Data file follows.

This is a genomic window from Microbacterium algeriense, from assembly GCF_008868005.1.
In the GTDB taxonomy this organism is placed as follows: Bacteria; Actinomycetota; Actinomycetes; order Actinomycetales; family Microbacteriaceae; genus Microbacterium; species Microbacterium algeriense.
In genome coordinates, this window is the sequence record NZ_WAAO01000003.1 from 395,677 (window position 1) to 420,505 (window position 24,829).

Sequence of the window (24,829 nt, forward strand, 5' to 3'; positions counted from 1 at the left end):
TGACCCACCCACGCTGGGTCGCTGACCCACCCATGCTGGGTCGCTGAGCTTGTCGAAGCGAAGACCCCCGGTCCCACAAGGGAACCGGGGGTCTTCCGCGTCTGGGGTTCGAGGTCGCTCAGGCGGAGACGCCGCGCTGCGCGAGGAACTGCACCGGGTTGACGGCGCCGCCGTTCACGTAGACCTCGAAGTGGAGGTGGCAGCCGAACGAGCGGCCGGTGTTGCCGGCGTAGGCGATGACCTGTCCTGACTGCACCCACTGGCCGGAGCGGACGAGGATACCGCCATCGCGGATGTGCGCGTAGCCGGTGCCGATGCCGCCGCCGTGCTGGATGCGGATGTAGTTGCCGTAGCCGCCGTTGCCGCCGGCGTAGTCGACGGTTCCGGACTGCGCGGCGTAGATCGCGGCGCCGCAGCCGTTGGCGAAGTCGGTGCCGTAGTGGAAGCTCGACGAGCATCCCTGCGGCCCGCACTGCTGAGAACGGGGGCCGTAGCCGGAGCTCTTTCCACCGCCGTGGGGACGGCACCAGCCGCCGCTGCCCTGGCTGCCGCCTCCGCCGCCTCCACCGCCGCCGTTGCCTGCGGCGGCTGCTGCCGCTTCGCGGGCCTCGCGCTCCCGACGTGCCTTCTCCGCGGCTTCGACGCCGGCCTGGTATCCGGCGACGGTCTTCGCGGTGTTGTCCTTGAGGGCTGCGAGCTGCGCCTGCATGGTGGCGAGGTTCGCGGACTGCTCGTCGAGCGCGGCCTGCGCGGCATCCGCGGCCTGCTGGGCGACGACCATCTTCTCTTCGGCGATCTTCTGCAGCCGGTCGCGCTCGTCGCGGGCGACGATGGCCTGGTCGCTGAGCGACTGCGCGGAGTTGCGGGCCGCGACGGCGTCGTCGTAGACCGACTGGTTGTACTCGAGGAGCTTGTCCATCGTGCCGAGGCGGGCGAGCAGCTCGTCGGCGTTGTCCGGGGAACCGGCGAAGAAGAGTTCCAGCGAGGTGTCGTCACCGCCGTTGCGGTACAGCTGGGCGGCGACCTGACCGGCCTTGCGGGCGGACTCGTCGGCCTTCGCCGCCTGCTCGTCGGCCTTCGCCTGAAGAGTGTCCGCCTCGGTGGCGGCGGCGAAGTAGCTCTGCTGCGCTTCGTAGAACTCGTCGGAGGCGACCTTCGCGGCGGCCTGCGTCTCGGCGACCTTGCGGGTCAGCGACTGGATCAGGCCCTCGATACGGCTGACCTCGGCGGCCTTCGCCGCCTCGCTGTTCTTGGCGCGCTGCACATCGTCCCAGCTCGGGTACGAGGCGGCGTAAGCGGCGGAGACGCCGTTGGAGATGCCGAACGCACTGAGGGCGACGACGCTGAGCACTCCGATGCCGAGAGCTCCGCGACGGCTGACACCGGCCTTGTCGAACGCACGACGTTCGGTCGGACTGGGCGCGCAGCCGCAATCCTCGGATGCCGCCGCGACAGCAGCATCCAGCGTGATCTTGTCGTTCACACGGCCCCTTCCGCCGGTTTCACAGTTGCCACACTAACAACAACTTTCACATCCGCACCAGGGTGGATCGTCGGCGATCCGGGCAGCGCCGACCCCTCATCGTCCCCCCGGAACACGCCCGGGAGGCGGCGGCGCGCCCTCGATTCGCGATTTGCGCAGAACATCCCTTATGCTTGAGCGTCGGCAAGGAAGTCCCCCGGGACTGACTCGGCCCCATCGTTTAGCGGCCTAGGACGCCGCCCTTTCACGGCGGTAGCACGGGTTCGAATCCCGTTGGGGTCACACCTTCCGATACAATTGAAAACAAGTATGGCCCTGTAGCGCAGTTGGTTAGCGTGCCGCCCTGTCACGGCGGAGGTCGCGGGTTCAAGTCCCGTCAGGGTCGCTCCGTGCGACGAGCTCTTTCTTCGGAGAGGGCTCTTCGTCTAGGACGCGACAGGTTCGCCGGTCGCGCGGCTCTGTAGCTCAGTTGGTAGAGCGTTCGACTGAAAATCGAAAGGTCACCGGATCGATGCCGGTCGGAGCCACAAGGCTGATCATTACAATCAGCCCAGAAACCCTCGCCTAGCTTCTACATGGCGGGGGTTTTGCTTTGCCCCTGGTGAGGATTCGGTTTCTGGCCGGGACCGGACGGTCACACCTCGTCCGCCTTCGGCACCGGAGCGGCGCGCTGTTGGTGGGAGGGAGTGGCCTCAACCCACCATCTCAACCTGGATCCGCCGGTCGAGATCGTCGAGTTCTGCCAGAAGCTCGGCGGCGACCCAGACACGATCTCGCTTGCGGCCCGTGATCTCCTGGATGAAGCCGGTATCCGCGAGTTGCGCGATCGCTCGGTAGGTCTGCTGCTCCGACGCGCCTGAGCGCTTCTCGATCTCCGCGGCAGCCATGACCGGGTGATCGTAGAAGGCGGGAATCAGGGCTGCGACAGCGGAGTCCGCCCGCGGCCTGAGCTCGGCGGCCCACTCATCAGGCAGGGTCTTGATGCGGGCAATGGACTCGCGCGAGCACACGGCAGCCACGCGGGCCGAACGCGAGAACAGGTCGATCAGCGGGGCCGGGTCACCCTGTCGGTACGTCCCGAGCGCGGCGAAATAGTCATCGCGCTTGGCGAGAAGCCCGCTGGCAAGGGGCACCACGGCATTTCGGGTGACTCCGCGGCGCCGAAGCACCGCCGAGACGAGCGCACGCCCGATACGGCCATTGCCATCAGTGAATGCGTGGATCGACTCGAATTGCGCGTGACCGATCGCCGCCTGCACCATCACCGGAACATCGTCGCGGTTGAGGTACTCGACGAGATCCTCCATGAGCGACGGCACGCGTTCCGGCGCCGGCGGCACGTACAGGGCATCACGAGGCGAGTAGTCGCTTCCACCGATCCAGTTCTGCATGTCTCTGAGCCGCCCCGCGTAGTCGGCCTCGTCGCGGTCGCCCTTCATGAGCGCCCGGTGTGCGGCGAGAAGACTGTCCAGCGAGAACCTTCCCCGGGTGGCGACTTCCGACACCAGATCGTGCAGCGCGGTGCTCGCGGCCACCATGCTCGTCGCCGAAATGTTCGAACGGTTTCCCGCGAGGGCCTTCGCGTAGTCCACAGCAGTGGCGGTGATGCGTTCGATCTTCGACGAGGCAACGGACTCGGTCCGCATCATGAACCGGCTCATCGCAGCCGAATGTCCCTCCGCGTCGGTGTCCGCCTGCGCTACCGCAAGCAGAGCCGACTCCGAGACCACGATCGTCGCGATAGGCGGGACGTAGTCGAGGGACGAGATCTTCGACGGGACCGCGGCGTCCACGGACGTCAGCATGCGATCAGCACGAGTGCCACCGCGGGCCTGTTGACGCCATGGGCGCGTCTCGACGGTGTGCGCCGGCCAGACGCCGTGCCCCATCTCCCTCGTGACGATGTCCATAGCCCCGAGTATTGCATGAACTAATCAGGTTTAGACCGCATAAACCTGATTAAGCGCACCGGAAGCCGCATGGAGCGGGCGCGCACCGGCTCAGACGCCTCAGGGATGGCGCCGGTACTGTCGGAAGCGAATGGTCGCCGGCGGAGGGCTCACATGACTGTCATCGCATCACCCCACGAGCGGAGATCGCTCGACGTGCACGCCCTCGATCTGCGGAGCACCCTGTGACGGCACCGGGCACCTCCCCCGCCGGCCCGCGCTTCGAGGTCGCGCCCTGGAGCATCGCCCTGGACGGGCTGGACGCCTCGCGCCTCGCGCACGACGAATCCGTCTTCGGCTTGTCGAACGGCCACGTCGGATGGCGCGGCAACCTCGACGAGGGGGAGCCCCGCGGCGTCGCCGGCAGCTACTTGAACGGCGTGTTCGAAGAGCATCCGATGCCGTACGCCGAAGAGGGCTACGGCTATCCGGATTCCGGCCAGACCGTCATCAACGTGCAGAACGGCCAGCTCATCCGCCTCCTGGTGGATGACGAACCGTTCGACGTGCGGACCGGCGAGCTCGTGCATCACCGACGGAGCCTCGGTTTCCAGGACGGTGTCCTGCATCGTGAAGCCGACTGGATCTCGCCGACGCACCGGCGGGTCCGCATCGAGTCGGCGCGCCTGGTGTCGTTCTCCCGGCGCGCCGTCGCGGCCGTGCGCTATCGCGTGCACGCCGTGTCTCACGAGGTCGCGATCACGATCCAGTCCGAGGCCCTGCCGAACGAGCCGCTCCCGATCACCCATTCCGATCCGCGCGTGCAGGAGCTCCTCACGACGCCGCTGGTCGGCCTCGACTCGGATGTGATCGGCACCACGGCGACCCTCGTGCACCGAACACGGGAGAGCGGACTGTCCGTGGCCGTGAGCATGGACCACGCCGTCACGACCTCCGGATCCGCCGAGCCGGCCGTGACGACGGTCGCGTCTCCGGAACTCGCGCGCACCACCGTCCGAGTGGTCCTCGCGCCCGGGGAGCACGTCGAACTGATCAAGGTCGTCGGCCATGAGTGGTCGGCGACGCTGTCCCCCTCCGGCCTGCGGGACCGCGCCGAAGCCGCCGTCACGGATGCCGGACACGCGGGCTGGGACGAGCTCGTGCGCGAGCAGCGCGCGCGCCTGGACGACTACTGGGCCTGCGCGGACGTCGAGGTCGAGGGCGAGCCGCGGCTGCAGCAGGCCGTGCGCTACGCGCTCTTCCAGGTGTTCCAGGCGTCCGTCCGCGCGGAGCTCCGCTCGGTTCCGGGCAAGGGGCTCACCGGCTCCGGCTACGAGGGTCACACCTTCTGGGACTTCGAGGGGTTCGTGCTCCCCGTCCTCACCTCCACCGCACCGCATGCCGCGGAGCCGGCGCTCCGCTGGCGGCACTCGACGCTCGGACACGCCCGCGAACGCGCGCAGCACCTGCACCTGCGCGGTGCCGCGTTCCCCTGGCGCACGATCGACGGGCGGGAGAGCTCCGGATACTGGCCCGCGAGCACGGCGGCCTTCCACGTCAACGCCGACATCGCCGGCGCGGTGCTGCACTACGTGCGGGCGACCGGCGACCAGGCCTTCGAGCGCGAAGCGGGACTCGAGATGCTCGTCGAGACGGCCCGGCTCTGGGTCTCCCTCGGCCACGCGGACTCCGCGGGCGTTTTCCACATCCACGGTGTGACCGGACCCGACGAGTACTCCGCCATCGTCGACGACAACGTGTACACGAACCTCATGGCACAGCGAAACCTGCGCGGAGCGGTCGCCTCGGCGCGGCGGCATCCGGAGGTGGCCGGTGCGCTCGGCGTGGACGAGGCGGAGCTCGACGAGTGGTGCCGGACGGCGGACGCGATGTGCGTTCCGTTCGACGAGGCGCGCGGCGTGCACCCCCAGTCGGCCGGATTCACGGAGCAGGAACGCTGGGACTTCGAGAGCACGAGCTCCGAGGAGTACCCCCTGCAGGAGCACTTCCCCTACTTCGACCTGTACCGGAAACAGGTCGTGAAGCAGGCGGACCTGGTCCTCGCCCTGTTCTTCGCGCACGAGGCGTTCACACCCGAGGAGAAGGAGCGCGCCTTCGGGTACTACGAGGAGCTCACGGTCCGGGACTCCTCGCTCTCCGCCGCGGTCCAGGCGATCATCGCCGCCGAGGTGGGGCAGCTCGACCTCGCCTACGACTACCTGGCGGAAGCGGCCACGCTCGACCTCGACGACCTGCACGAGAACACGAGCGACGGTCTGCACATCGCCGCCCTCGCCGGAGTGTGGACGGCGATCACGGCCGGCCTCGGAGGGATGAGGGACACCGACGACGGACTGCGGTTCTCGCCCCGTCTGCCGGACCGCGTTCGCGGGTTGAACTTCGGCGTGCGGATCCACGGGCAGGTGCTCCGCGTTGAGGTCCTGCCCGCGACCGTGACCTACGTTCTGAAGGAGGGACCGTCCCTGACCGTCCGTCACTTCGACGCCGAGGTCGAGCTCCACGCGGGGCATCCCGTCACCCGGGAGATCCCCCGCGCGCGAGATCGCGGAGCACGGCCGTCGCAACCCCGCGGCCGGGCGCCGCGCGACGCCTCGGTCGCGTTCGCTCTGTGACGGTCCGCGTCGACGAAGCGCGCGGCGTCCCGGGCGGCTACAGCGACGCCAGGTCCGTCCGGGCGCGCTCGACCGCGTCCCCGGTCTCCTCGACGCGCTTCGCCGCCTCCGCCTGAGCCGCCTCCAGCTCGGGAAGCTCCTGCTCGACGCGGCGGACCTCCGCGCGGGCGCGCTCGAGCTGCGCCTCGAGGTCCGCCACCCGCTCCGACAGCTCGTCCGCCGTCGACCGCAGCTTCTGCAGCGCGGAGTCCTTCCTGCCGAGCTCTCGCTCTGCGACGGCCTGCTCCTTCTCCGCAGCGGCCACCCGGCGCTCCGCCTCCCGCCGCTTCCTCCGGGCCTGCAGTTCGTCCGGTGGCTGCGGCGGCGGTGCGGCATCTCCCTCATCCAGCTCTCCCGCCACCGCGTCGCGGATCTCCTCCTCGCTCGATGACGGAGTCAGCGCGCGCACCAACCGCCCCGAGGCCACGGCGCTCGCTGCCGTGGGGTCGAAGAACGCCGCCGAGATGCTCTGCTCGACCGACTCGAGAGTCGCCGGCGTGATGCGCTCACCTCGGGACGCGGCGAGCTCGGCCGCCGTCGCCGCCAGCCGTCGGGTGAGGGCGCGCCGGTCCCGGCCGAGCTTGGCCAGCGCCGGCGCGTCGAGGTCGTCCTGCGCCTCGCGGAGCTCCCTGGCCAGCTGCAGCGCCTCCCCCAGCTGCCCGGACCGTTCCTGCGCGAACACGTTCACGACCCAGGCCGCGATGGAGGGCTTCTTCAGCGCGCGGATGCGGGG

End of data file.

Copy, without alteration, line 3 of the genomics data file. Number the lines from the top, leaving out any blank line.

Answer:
In genome coordinates, this window is the sequence record NZ_WAAO01000003.1 from 395,677 (window position 1) to 420,505 (window position 24,829).